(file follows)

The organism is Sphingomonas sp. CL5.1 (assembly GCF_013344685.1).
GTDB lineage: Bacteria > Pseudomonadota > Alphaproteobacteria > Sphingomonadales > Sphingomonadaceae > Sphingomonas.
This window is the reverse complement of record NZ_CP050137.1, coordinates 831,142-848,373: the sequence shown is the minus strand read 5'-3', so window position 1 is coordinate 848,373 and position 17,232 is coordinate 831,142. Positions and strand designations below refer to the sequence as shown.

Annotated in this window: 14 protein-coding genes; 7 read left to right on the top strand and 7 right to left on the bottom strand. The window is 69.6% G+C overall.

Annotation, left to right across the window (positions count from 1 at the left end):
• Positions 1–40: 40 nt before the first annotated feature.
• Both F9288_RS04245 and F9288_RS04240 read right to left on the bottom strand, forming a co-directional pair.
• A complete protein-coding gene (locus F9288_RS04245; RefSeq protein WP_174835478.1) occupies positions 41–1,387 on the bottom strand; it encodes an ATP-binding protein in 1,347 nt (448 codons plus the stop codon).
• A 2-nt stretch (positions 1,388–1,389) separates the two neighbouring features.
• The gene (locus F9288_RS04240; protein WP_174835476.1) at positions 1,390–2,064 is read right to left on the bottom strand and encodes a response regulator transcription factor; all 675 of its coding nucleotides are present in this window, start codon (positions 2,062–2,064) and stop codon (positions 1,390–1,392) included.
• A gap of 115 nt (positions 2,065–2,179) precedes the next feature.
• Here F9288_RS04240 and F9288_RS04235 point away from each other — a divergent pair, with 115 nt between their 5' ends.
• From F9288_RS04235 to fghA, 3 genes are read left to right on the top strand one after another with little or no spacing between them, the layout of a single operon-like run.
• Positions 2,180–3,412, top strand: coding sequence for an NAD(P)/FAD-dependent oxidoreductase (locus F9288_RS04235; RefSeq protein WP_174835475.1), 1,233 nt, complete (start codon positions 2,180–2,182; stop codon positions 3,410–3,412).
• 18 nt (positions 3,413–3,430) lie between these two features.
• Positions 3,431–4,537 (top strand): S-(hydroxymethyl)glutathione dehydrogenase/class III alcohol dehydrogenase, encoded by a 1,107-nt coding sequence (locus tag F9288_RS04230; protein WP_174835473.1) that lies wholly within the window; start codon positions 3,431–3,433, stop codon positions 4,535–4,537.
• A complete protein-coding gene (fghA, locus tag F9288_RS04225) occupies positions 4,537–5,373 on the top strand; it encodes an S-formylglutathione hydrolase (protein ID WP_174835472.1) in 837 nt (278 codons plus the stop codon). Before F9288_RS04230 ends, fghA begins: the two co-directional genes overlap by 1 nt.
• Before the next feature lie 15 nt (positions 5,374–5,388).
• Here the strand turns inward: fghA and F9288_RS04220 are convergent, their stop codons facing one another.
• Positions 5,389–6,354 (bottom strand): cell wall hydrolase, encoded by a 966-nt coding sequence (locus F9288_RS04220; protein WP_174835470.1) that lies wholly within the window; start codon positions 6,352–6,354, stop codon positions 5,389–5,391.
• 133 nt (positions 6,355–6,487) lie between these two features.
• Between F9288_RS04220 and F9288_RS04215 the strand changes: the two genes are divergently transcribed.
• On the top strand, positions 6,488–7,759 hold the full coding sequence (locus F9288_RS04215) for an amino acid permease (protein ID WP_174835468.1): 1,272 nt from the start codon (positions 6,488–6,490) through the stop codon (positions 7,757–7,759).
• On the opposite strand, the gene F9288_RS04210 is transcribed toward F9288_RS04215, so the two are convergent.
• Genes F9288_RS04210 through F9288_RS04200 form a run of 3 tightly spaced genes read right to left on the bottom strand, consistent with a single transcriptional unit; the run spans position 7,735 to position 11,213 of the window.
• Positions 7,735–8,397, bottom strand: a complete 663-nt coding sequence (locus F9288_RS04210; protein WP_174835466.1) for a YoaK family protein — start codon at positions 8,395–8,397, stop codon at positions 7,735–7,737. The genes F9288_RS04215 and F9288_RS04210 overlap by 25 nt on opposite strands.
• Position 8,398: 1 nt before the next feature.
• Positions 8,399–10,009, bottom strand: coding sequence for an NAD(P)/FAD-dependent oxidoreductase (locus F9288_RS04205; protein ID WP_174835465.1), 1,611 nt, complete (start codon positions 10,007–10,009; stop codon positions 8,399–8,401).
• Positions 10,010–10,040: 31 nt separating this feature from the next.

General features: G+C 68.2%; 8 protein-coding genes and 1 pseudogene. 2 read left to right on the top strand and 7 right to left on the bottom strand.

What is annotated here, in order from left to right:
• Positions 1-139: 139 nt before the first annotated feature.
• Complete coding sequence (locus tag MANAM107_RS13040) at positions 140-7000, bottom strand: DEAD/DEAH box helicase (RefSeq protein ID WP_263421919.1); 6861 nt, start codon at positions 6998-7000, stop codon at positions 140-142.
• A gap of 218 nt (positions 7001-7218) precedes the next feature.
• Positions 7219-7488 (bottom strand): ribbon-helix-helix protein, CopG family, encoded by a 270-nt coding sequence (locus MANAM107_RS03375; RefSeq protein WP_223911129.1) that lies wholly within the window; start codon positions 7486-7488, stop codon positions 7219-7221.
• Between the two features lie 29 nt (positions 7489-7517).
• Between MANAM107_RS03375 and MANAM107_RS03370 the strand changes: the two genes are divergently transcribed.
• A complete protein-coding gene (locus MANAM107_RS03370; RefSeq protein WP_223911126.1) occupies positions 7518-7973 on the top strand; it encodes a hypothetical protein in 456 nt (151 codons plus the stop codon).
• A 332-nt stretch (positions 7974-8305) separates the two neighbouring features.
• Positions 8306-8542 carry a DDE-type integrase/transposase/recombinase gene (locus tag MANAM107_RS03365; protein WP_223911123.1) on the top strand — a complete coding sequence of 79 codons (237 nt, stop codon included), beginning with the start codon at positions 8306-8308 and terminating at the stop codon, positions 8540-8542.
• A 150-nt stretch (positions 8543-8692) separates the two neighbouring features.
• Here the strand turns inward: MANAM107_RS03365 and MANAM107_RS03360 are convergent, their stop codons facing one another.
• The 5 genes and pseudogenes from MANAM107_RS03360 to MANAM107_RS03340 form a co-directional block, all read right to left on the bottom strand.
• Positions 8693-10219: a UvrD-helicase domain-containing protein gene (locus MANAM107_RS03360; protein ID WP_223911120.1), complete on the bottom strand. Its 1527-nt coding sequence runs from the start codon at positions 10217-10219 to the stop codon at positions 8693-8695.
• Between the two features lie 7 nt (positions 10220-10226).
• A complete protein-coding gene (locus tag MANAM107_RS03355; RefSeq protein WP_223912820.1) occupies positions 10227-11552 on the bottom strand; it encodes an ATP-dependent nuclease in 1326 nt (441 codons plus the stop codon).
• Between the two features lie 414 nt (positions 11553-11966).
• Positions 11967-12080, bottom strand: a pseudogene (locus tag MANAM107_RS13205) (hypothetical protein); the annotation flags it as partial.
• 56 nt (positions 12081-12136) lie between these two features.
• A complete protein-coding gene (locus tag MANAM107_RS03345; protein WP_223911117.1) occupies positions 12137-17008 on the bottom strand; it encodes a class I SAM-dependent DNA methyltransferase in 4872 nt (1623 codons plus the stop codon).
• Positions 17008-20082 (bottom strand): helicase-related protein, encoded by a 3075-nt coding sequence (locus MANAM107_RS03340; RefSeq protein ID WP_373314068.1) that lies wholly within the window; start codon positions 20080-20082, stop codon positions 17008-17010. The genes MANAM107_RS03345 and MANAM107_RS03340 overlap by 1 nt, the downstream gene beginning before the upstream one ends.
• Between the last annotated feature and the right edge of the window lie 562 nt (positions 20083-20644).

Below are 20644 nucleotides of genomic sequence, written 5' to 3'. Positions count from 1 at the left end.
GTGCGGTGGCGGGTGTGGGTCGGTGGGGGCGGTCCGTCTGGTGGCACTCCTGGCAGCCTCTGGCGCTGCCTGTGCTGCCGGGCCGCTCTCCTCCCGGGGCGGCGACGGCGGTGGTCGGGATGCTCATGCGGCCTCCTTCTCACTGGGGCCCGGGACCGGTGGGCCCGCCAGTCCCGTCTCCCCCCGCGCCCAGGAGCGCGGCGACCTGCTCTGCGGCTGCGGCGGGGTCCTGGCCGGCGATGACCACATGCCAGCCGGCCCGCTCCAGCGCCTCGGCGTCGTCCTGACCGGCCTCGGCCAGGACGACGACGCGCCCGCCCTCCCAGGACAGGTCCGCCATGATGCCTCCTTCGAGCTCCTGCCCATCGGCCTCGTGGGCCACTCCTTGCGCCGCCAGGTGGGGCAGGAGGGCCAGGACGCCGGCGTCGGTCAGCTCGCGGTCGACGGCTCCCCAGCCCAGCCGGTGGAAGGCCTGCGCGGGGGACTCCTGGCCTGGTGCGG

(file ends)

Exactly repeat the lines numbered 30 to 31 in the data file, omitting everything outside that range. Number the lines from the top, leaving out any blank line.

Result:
General features: G+C 68.2%; 8 protein-coding genes and 1 pseudogene. 2 read left to right on the top strand and 7 right to left on the bottom strand.

What is annotated here, in order from left to right: